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Originally published Friday, February 15, 2013 at 12:30 PM

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UN warns Yemen's ex-leaders of possible sanctions

The U.N. Security Council warned Yemen's former president and vice president on Friday that they could face possible sanctions along with others reported to be interfering in the country's democratic transition and undermining the national unity government.

Associated Press

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UNITED NATIONS —

The U.N. Security Council warned Yemen's former president and vice president on Friday that they could face possible sanctions along with others reported to be interfering in the country's democratic transition and undermining the national unity government.

A presidential statement approved by all 15 council members said the Security Council is ready to consider non-military sanctions if such actions continue.

It expressed concern at reports of meddling in the transition by members of the former regime, former opposition, and other opponents of the current government, singling out former President Ali Abdullah Saleh and former Vice President Ali Salim Al-Beidh.

Yemen has been struggling with a transition to democracy since Arab Spring protests a year ago forced Saleh to step down after 33 years as president. A transitional government led by President Abed Rabbu Mansour Hadi is trying to promote national reconciliation, draft a new constitution and hold elections.

Britain's U.N. Ambassador Mark Lyall Grant said the statement was a clear message to Saleh "that the actions that he and other are taking to undermine this process will not be tolerated."

Lyall Grant said that during a Security Council mission to Yemen three weeks ago members heard concerns about Saleh and other "spoilers" undermining a national dialogue conference, which Hadi has scheduled to start on March 18.

"What he should not do is undermine the political transition, the national dialogue, which is fully supported by all the international community," Lyall Grant told reporters. "What we are saying is that we are giving our full weight behind that process, and we will not tolerate individuals of whatever stature undermining that process."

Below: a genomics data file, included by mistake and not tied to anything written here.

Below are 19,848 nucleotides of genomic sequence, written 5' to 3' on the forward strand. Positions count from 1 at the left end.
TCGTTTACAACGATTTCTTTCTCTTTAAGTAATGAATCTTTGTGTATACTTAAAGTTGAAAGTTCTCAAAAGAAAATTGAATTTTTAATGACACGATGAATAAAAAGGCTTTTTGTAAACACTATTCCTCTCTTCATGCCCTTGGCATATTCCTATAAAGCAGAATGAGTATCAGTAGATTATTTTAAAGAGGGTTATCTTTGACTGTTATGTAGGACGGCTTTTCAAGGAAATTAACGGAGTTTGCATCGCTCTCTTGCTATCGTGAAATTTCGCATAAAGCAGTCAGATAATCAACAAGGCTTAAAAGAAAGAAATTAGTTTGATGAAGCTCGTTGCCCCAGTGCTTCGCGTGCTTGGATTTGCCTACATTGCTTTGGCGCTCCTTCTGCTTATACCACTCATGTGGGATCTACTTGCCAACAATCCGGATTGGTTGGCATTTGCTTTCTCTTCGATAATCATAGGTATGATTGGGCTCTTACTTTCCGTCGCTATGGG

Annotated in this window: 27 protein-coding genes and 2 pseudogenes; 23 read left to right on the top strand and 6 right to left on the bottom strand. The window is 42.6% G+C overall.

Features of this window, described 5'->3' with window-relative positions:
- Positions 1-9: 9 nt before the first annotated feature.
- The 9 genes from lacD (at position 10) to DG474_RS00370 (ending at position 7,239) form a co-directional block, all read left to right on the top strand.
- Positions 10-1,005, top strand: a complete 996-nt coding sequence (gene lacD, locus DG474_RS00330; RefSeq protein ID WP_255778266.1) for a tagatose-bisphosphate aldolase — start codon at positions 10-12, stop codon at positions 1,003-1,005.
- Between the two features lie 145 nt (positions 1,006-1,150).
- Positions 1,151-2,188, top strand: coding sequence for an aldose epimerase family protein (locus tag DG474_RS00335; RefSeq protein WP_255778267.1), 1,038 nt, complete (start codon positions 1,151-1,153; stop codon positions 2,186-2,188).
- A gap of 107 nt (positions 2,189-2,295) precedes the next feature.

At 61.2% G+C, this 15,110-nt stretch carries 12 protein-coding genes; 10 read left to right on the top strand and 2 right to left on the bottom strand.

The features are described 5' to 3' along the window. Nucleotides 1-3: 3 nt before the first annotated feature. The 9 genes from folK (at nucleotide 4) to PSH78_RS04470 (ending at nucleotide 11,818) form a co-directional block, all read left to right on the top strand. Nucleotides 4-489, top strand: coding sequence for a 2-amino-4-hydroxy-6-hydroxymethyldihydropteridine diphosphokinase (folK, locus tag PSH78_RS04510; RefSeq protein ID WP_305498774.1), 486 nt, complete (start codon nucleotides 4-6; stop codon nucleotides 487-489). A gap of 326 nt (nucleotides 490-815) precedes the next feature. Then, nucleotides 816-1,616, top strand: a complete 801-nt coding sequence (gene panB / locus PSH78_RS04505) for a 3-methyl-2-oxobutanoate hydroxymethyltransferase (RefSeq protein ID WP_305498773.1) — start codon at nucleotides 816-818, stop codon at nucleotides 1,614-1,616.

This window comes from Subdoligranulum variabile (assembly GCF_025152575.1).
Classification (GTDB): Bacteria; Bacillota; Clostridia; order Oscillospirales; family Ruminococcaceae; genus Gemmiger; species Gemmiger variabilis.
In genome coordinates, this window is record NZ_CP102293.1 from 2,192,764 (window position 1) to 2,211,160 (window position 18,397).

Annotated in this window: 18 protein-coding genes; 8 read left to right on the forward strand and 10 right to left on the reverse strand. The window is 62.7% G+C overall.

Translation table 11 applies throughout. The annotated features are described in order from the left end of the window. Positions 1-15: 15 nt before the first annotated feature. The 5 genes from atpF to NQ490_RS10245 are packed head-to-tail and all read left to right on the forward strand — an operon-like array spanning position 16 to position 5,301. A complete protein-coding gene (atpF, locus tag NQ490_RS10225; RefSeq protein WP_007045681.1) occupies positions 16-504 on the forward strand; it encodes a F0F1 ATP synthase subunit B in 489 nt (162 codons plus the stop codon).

The council statement also expressed concern about reports "of money and weapons being brought into Yemen from outside for the purpose of undermining the transition."

Last week, Yemen asked the council to investigate a ship that Yemeni authorities said they seized with a cargo of Iranian-made bomb-making material, suicide belts, explosives, Katyusha rockets, surface-to-air missiles, rocket-propelled grenades and large amounts of ammunition. Hadi had previously sent a message to his Iranian counterpart, Mahmoud Ahmadinejad, calling on him to stop sending arms to Yemen and quit supporting a southern separatist movement.

Lyall Grant said the Security Council has asked the committee monitoring sanctions against Iran to investigate the weapons seizure.

The council statement reiterated the need for the transition to be "underpinned by a commitment to democracy, good governance, rule of law, national reconciliation and respect for the human rights and fundamental freedoms of all people in Yemen."

It urged the government to pass legislation on transitional justice to support reconciliation without delay.

The council emphasized the need for all segments of Yemeni society to be included in the national dialogue conference and called on all parties to honor the benchmarks and timetable in the transition agreement which call for the national dialogue to lead to a constitutional referendum and elections by February 2014.

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